A friend recommended All the Names to me after a conversation we’d had about archives and libraries. The conversation started with me telling my friend about Carlos Zafon’s Shadow of the Wind and the wonderfully imaginative “cemetery of forgotten books” (a repository of endangered books, preserved by a ‘last reader’). My friend suggested All the Names because it engaged with some of the questions evoked by the idea of a ‘last reader’: what role do readers play in keeping information/people/ideas alive? what is a story without a reader? Never one to turn down a recommendation, I dutifully set out reading All the Names, not noticing the author – Jose Saramago. About 1/3 of the way into the book, when I was quite sure I recognized the style of writing, the frustrating pace of the narrative, and the preoccupation with symbolism, I realized the Saramago of All the Names was quite certainly the same Saramago of Blindness – a book I (strongly) disliked. Rather than pushing myself to finish a book I wasn’t engaged by and felt quite sure that I would not finish with any feeling of satisfaction, I stopped reading it. And so All the Names registers here as a miss. Certainly interesting for ideas of the archive, nevertheless a narrative style that lends itself well to torture by boredom.
After the same conversation I followed up on Zafon to find out if he had written anything else since Shadow of the Wind. Much to my surprise and delight I found he had published The Angel’s Game this year. I eagerly went to the library and picked up the book. What a shame to find myself in the throws of another miss. The Angel’s Game, while engaging (in the sort of way a CSI episode is engaging on a Monday afternoon when you’re home sick and have to choose between CSI and a cooking show), merely replicated (sometimes explicitly, sometimes accidentally) the plot of Shadow of the Wind. Far too many chapters began and ended with “a dark and stormy night” (sometimes literally replicating this phrase) and indeed Zafon seemed to run the list of synonyms for dark, wet, dreary and cold. I did sympathize with the author, it must be difficult to try to replicate or surpass the imagination (and popular success) of a first novel like Shadow, but all the same, I run out of sympathy rather quickly when phrases are directly repeated within several pages of one another – not a terribly sincere attempt at creativity, and not much respect for the attentive reader.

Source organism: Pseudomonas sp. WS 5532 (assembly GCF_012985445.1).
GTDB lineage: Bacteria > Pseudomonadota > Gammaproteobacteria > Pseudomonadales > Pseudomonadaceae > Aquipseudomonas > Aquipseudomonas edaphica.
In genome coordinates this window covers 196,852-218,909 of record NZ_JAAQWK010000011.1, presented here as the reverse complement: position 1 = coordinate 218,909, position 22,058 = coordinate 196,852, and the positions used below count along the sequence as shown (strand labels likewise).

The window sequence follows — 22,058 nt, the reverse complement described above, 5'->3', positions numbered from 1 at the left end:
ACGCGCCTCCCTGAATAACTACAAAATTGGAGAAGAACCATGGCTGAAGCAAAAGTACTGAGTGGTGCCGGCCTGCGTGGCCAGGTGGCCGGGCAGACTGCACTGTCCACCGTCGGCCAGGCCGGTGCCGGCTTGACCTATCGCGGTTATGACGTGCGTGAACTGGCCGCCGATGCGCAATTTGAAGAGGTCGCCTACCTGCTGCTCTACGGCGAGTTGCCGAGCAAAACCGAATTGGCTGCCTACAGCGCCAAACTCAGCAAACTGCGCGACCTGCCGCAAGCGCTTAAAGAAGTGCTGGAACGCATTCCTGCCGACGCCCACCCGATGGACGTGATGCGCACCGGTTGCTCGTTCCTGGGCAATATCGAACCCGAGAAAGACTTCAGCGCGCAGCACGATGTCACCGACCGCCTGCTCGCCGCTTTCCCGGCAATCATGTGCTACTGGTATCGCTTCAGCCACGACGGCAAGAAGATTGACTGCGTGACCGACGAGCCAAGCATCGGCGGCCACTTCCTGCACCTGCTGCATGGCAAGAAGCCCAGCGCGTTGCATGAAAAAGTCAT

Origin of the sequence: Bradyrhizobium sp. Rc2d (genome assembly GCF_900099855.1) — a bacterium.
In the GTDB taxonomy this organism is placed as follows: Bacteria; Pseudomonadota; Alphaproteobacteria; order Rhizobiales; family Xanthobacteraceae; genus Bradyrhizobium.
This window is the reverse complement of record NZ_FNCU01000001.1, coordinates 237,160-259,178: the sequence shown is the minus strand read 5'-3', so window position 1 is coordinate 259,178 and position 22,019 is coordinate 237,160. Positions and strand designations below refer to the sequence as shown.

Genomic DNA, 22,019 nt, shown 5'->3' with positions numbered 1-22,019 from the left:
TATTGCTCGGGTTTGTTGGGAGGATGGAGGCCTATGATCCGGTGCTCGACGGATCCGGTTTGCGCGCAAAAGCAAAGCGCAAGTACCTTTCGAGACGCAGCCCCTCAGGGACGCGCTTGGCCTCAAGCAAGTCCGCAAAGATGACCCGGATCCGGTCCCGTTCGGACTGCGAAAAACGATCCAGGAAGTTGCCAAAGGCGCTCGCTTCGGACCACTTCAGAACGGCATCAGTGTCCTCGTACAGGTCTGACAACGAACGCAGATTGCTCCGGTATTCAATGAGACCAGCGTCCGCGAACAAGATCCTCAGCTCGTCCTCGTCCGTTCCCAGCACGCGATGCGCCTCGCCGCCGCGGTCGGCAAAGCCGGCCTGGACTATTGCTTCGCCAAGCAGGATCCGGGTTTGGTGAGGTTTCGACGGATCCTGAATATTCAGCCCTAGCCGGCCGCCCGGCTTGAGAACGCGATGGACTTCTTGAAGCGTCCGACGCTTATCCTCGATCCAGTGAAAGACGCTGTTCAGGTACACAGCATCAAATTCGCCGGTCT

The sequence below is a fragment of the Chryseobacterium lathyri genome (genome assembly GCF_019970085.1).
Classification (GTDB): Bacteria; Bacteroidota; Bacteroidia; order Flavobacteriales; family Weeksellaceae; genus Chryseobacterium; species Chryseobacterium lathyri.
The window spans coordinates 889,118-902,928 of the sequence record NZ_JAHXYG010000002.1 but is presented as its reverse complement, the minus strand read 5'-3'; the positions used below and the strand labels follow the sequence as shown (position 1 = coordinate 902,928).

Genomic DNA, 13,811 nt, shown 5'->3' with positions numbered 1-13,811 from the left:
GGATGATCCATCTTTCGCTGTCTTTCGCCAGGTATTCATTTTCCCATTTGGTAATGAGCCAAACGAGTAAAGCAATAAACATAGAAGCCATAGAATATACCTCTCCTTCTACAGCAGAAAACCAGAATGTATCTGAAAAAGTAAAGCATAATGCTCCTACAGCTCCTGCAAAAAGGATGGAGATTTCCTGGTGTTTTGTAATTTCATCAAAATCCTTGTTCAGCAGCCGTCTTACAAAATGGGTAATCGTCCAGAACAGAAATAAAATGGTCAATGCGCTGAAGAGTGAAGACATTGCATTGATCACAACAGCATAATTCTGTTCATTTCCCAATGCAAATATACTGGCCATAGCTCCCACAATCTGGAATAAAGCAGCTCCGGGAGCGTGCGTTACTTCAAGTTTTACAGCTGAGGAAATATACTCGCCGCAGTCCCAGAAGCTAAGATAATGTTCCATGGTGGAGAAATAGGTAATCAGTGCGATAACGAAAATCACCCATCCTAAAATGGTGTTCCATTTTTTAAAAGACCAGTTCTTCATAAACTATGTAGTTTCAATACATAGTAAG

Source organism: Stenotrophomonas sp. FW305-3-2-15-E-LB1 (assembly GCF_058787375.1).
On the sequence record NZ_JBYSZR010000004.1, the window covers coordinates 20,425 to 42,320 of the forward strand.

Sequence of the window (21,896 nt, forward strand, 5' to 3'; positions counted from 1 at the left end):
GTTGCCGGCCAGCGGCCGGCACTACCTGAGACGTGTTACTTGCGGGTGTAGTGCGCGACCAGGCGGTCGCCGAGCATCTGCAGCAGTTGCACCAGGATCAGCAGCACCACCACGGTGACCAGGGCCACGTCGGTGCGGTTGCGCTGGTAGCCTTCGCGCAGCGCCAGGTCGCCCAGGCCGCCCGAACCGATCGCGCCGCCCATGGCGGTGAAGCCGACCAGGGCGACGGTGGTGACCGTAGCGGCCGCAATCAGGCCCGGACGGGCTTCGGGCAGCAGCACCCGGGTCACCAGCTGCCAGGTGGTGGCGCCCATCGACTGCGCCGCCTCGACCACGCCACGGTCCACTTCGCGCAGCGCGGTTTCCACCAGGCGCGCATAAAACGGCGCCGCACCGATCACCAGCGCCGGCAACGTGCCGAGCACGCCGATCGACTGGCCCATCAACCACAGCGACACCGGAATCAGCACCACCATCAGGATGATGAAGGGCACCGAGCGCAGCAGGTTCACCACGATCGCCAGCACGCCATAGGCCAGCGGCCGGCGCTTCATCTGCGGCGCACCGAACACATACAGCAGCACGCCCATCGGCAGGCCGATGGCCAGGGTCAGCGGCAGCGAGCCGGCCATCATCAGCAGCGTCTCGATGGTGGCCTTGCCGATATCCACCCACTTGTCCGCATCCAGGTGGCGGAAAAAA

After the second miss (and beginning to feel desperate for another good book) I consulted my mum – often my best source for recommendations. She didn’t let me down – she suggested Chris Cleave’s Little Bee. I ended up downloading the book from my local library (an amazing new service from the library: free audio and e-books!) and listening to it while waiting for buses and washing dishes. I suspect that had I read anything half-way decent before Little Bee I would not have enjoyed it as much as I did, but given the string of wretched narratives that preceded my listening, I did find myself enjoying (as much as one can enjoy a book about refugees and suicide) Little Bee. Far and away the best character is Charlie – the young son of Sarah O’Rooke – who dresses as batman and attempts to rid the world of “baddies.” The clear distinction Charlie draws between “good” and “evil” carries throughout the novel. While the narrative seems interested in raising questions about how one comes to be “good” or “bad” or whether there are degrees of “goodness” or “badness”, it does not, in the end, trouble whether these categories are permanent or how they come to be constructed, which is, I think, too bad given the opportunities the plot offers to consider such questions. Nevertheless, a good read (particularly for the summer, as the narrative catches you right away and offers few dull moments).